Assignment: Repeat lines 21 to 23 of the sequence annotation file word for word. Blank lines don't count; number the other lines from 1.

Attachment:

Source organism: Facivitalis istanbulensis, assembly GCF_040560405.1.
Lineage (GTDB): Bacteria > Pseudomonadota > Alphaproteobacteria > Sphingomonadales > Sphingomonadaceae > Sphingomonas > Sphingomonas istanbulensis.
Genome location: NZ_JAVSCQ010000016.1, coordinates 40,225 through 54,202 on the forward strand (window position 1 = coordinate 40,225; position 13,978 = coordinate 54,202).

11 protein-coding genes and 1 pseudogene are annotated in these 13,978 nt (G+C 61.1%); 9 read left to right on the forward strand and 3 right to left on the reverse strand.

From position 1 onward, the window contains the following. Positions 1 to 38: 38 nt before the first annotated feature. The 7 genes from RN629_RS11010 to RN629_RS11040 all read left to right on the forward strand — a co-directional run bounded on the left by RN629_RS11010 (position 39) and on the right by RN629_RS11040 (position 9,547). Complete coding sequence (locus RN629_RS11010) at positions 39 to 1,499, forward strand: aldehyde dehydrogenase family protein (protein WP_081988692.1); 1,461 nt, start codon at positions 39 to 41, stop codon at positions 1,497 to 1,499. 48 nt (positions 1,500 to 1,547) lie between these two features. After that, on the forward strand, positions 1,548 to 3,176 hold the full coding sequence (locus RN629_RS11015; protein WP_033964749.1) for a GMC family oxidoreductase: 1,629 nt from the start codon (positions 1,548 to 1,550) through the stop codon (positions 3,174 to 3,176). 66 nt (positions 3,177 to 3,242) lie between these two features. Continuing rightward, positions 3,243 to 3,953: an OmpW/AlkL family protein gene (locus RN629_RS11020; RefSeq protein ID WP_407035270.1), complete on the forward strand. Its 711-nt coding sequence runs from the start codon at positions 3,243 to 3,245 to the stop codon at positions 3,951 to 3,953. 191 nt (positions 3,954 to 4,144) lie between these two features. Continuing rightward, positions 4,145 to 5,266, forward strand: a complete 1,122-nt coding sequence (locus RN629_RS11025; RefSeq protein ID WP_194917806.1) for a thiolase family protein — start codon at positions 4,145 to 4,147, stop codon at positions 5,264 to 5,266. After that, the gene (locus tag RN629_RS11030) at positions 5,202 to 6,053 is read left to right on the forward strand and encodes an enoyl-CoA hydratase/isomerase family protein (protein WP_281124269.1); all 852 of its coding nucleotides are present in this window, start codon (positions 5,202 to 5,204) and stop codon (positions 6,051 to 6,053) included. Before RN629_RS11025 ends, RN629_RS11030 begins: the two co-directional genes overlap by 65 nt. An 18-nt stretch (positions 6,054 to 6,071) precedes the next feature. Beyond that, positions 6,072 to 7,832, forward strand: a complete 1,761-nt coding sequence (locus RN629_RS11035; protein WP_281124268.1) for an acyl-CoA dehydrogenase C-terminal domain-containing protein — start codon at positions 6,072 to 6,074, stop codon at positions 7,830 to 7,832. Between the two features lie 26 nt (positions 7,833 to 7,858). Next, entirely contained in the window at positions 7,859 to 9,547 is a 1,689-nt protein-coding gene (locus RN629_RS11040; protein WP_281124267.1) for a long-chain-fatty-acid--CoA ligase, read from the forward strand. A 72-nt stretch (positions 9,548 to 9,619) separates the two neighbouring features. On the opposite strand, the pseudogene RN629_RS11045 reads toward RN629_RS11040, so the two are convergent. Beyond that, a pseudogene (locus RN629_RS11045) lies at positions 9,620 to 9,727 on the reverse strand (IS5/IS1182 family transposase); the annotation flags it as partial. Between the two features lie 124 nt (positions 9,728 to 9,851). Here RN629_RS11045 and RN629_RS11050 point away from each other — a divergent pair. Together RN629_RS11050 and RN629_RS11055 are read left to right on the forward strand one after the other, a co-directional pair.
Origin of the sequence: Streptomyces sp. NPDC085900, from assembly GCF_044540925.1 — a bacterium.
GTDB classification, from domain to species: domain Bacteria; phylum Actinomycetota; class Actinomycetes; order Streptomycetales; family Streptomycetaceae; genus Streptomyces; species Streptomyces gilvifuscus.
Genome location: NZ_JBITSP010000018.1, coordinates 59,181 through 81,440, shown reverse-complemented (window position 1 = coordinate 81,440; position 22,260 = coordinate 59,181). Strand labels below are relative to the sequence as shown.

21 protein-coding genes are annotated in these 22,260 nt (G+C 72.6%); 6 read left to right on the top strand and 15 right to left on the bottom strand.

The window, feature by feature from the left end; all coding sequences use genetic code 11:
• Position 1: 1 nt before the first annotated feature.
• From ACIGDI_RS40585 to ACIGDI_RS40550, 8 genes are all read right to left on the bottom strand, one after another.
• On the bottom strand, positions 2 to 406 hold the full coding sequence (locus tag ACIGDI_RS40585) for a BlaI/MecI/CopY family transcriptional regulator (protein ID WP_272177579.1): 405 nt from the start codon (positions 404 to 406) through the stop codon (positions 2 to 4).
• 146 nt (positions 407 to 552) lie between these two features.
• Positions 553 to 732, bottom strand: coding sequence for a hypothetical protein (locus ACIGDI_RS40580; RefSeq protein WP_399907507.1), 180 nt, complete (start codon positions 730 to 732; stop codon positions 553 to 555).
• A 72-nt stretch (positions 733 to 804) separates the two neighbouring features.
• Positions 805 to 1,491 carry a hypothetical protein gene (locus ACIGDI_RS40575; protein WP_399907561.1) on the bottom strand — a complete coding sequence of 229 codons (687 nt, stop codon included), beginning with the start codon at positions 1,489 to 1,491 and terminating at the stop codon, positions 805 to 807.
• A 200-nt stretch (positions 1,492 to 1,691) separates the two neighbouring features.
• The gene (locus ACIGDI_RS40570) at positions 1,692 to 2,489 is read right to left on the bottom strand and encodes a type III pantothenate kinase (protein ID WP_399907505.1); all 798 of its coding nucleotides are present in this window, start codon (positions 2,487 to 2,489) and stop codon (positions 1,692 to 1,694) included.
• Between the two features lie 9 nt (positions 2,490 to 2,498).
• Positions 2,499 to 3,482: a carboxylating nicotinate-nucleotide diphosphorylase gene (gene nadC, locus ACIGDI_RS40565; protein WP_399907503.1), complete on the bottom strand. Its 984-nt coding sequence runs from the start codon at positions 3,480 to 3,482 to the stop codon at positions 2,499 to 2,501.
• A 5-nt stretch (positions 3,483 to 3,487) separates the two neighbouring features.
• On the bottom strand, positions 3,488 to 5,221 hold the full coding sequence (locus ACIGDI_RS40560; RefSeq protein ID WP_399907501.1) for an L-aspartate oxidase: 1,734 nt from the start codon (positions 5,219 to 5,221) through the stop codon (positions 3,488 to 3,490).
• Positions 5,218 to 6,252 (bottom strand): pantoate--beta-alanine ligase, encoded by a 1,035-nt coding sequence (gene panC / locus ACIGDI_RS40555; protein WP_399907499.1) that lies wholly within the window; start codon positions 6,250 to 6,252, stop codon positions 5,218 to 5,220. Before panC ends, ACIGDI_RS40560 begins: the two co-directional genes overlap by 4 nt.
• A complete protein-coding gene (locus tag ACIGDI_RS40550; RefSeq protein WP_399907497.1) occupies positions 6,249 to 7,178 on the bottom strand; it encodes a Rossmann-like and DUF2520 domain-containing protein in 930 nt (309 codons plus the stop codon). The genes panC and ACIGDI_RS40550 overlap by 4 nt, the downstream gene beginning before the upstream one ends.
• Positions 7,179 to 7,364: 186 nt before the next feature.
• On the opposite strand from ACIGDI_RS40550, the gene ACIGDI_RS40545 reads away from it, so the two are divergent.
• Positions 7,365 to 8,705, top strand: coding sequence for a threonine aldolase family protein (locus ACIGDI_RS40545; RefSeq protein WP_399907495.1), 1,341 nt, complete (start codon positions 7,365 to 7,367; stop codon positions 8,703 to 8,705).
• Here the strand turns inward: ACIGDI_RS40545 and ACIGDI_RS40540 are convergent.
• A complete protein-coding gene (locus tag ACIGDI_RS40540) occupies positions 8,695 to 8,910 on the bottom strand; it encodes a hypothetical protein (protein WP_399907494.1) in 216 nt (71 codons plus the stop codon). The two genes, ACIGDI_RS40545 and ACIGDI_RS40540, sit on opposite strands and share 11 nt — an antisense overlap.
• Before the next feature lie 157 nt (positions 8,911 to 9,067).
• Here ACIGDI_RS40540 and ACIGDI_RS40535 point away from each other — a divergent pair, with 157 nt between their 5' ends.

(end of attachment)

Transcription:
• Positions 2,499 to 3,482: a carboxylating nicotinate-nucleotide diphosphorylase gene (gene nadC, locus ACIGDI_RS40565; protein WP_399907503.1), complete on the bottom strand. Its 984-nt coding sequence runs from the start codon at positions 3,480 to 3,482 to the stop codon at positions 2,499 to 2,501.
• A 5-nt stretch (positions 3,483 to 3,487) separates the two neighbouring features.
• On the bottom strand, positions 3,488 to 5,221 hold the full coding sequence (locus ACIGDI_RS40560; RefSeq protein ID WP_399907501.1) for an L-aspartate oxidase: 1,734 nt from the start codon (positions 5,219 to 5,221) through the stop codon (positions 3,488 to 3,490).